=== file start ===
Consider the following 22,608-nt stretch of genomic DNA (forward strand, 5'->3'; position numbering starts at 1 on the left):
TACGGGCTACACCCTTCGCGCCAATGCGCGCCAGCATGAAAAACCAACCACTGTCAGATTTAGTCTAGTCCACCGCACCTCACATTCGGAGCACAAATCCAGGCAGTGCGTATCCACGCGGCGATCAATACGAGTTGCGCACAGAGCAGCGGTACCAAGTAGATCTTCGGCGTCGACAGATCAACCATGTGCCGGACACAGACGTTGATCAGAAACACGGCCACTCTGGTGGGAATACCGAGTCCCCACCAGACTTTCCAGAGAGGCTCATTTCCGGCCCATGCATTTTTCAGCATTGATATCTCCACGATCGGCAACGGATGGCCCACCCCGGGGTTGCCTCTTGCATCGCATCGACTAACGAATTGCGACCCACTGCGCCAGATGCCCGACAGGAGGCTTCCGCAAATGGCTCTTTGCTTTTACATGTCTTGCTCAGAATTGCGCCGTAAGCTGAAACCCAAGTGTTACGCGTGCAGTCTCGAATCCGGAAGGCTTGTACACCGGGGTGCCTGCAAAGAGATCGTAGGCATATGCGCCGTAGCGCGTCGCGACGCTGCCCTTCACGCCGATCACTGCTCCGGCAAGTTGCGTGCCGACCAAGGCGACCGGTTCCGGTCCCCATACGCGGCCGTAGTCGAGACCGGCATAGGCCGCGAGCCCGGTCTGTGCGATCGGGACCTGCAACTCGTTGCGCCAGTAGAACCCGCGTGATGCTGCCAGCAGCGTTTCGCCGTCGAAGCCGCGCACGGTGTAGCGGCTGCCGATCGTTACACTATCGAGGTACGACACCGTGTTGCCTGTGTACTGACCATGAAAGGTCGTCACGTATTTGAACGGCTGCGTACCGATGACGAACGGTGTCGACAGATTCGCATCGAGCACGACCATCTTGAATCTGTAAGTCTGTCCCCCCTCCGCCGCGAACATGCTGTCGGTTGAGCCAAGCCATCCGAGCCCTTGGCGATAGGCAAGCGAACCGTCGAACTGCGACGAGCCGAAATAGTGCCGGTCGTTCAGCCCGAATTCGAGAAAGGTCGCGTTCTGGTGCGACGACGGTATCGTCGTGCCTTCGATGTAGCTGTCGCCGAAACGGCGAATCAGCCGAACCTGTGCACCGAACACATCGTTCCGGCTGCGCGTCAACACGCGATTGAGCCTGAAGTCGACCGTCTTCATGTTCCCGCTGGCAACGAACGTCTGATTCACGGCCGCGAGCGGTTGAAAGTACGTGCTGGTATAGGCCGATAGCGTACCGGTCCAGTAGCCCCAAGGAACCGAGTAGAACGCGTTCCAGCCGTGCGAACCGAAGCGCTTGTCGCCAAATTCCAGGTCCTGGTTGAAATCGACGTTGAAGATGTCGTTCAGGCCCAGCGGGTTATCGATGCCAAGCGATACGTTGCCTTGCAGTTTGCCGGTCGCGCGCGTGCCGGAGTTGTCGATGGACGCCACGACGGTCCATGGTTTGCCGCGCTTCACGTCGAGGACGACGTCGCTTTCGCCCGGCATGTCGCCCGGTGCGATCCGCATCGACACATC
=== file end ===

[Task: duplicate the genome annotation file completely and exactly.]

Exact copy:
Consider the following 22,608-nt stretch of genomic DNA (forward strand, 5'->3'; position numbering starts at 1 on the left):
TACGGGCTACACCCTTCGCGCCAATGCGCGCCAGCATGAAAAACCAACCACTGTCAGATTTAGTCTAGTCCACCGCACCTCACATTCGGAGCACAAATCCAGGCAGTGCGTATCCACGCGGCGATCAATACGAGTTGCGCACAGAGCAGCGGTACCAAGTAGATCTTCGGCGTCGACAGATCAACCATGTGCCGGACACAGACGTTGATCAGAAACACGGCCACTCTGGTGGGAATACCGAGTCCCCACCAGACTTTCCAGAGAGGCTCATTTCCGGCCCATGCATTTTTCAGCATTGATATCTCCACGATCGGCAACGGATGGCCCACCCCGGGGTTGCCTCTTGCATCGCATCGACTAACGAATTGCGACCCACTGCGCCAGATGCCCGACAGGAGGCTTCCGCAAATGGCTCTTTGCTTTTACATGTCTTGCTCAGAATTGCGCCGTAAGCTGAAACCCAAGTGTTACGCGTGCAGTCTCGAATCCGGAAGGCTTGTACACCGGGGTGCCTGCAAAGAGATCGTAGGCATATGCGCCGTAGCGCGTCGCGACGCTGCCCTTCACGCCGATCACTGCTCCGGCAAGTTGCGTGCCGACCAAGGCGACCGGTTCCGGTCCCCATACGCGGCCGTAGTCGAGACCGGCATAGGCCGCGAGCCCGGTCTGTGCGATCGGGACCTGCAACTCGTTGCGCCAGTAGAACCCGCGTGATGCTGCCAGCAGCGTTTCGCCGTCGAAGCCGCGCACGGTGTAGCGGCTGCCGATCGTTACACTATCGAGGTACGACACCGTGTTGCCTGTGTACTGACCATGAAAGGTCGTCACGTATTTGAACGGCTGCGTACCGATGACGAACGGTGTCGACAGATTCGCATCGAGCACGACCATCTTGAATCTGTAAGTCTGTCCCCCCTCCGCCGCGAACATGCTGTCGGTTGAGCCAAGCCATCCGAGCCCTTGGCGATAGGCAAGCGAACCGTCGAACTGCGACGAGCCGAAATAGTGCCGGTCGTTCAGCCCGAATTCGAGAAAGGTCGCGTTCTGGTGCGACGACGGTATCGTCGTGCCTTCGATGTAGCTGTCGCCGAAACGGCGAATCAGCCGAACCTGTGCACCGAACACATCGTTCCGGCTGCGCGTCAACACGCGATTGAGCCTGAAGTCGACCGTCTTCATGTTCCCGCTGGCAACGAACGTCTGATTCACGGCCGCGAGCGGTTGAAAGTACGTGCTGGTATAGGCCGATAGCGTACCGGTCCAGTAGCCCCAAGGAACCGAGTAGAACGCGTTCCAGCCGTGCGAACCGAAGCGCTTGTCGCCAAATTCCAGGTCCTGGTTGAAATCGACGTTGAAGATGTCGTTCAGGCCCAGCGGGTTATCGATGCCAAGCGATACGTTGCCTTGCAGTTTGCCGGTCGCGCGCGTGCCGGAGTTGTCGATGGACGCCACGACGGTCCATGGTTTGCCGCGCTTCACGTCGAGGACGACGTCGCTTTCGCCCGGCATGTCGCCCGGTGCGATCCGCATCGACACATC